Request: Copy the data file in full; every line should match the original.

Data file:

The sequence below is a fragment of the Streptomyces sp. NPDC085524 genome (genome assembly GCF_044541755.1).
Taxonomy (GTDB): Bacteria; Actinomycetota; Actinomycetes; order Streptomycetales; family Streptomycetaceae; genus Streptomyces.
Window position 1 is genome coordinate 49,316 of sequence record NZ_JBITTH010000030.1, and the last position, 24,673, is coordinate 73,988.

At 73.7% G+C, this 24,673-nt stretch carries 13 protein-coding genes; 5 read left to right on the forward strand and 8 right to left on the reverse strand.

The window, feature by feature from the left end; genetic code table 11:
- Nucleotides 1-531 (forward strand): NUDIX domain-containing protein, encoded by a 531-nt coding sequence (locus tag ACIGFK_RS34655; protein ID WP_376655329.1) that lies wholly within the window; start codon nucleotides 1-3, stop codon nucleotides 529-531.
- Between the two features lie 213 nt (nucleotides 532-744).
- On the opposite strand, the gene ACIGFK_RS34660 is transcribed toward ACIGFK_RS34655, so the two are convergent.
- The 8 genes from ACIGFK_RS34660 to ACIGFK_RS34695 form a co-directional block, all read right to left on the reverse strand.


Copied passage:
The sequence below is a fragment of the Streptomyces sp. NPDC085524 genome (genome assembly GCF_044541755.1).
Taxonomy (GTDB): Bacteria; Actinomycetota; Actinomycetes; order Streptomycetales; family Streptomycetaceae; genus Streptomyces.
Window position 1 is genome coordinate 49,316 of sequence record NZ_JBITTH010000030.1, and the last position, 24,673, is coordinate 73,988.

At 73.7% G+C, this 24,673-nt stretch carries 13 protein-coding genes; 5 read left to right on the forward strand and 8 right to left on the reverse strand.

The window, feature by feature from the left end; genetic code table 11:
- Nucleotides 1-531 (forward strand): NUDIX domain-containing protein, encoded by a 531-nt coding sequence (locus tag ACIGFK_RS34655; protein ID WP_376655329.1) that lies wholly within the window; start codon nucleotides 1-3, stop codon nucleotides 529-531.
- Between the two features lie 213 nt (nucleotides 532-744).
- On the opposite strand, the gene ACIGFK_RS34660 is transcribed toward ACIGFK_RS34655, so the two are convergent.
- The 8 genes from ACIGFK_RS34660 to ACIGFK_RS34695 form a co-directional block, all read right to left on the reverse strand.